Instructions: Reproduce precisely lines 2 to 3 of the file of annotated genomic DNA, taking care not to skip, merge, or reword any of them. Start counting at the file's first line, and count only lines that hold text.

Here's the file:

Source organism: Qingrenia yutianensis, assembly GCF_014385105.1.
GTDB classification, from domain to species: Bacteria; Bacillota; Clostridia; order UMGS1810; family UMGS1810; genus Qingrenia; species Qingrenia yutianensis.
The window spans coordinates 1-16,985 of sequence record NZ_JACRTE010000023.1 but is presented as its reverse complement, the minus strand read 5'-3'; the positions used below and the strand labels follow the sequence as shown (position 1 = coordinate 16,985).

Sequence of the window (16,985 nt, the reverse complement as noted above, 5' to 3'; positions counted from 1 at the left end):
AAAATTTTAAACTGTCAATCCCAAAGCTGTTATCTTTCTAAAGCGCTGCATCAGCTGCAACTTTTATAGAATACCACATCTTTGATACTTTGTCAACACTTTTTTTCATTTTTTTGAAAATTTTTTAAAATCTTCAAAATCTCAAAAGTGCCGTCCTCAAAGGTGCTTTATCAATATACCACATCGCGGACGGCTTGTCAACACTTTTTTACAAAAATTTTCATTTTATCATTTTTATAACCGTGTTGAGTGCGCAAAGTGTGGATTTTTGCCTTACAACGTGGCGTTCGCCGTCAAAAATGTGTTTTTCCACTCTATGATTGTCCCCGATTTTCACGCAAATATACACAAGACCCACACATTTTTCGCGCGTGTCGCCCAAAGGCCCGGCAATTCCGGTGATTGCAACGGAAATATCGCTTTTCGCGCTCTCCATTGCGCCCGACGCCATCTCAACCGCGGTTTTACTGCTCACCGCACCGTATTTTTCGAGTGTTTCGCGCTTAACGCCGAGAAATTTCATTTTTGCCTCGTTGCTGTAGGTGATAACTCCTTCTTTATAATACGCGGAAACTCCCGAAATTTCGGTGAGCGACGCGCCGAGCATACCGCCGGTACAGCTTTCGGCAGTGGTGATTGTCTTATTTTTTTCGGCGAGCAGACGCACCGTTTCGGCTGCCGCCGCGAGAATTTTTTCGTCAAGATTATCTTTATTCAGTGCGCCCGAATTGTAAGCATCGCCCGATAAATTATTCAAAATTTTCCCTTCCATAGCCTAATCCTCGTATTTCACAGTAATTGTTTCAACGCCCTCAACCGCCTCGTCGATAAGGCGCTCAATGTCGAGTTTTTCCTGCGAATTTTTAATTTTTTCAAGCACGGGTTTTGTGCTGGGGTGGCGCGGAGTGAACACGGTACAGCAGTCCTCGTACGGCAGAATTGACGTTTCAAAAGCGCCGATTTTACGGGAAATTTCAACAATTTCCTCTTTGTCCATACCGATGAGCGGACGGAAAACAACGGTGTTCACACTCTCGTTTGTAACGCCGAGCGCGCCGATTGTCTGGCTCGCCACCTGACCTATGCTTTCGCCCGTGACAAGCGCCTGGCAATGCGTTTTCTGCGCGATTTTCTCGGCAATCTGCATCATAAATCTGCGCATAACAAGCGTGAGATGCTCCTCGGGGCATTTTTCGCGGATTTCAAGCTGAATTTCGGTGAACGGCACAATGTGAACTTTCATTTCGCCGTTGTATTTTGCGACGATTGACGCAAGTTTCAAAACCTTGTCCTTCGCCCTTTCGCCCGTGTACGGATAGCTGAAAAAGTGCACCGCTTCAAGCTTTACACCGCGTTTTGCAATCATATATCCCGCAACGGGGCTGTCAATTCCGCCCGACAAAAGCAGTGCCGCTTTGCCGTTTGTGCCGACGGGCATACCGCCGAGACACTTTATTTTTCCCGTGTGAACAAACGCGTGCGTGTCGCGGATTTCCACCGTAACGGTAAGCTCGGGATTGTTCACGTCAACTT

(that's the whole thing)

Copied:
GTDB classification, from domain to species: Bacteria; Bacillota; Clostridia; order UMGS1810; family UMGS1810; genus Qingrenia; species Qingrenia yutianensis.
The window spans coordinates 1-16,985 of sequence record NZ_JACRTE010000023.1 but is presented as its reverse complement, the minus strand read 5'-3'; the positions used below and the strand labels follow the sequence as shown (position 1 = coordinate 16,985).